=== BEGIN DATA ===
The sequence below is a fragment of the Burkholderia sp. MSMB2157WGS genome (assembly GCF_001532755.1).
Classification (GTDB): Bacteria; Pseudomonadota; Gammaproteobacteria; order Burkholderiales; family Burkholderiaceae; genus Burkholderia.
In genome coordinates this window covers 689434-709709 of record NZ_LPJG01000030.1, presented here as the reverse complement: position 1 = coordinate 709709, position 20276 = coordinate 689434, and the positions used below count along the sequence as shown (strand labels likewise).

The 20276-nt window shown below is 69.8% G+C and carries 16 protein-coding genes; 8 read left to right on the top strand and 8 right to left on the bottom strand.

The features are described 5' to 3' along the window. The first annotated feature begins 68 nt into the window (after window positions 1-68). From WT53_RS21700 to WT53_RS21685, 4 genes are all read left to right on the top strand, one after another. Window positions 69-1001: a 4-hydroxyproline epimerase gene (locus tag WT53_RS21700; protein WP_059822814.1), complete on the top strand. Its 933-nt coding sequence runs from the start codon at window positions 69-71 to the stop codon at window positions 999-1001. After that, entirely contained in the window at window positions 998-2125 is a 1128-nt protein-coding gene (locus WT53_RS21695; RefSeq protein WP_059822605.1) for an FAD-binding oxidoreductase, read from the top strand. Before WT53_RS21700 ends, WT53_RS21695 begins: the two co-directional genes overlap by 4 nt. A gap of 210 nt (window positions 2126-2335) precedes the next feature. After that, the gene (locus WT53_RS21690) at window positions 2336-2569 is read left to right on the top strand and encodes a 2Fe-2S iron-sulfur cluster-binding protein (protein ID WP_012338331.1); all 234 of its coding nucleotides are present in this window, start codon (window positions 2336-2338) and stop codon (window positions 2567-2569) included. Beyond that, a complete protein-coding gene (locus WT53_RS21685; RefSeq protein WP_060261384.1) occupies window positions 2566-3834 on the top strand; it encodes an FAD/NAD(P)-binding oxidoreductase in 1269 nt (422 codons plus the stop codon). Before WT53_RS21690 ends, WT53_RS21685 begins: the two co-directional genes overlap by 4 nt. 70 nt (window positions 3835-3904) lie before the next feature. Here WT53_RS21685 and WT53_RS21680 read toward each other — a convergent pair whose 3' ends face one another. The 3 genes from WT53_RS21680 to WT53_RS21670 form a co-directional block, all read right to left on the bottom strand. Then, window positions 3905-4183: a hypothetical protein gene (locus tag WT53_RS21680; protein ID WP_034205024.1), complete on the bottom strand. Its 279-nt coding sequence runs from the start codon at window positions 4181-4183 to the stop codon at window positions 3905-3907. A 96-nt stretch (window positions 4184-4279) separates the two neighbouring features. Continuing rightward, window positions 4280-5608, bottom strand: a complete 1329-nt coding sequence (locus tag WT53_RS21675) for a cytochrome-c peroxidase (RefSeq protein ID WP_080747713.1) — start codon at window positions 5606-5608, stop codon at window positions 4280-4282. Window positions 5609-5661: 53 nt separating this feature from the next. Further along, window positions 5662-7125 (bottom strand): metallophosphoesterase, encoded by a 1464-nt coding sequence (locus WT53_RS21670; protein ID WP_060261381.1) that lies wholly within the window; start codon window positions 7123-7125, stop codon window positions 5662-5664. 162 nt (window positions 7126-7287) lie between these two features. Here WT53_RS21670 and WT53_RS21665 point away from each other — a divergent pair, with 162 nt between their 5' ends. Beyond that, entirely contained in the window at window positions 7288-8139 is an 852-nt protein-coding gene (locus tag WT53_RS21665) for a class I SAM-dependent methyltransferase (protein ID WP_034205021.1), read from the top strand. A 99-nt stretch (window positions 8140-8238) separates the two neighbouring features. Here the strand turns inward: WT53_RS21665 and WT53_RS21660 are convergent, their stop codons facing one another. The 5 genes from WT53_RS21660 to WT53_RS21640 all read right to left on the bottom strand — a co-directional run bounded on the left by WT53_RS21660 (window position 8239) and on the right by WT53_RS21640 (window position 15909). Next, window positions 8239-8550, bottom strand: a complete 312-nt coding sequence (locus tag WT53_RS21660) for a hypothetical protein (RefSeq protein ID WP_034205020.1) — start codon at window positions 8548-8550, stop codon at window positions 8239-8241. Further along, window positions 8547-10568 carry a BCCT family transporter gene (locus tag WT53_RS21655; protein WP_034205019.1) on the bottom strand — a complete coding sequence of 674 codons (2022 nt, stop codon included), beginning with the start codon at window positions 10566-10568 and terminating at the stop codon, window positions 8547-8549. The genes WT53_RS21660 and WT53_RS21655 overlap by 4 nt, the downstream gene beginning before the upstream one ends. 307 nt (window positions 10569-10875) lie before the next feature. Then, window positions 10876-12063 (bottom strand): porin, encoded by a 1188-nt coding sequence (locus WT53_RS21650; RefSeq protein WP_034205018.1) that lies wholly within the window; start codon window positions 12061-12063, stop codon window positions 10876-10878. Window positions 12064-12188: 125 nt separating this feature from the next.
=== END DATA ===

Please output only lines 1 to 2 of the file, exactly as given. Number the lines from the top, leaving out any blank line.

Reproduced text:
The sequence below is a fragment of the Burkholderia sp. MSMB2157WGS genome (assembly GCF_001532755.1).
Classification (GTDB): Bacteria; Pseudomonadota; Gammaproteobacteria; order Burkholderiales; family Burkholderiaceae; genus Burkholderia.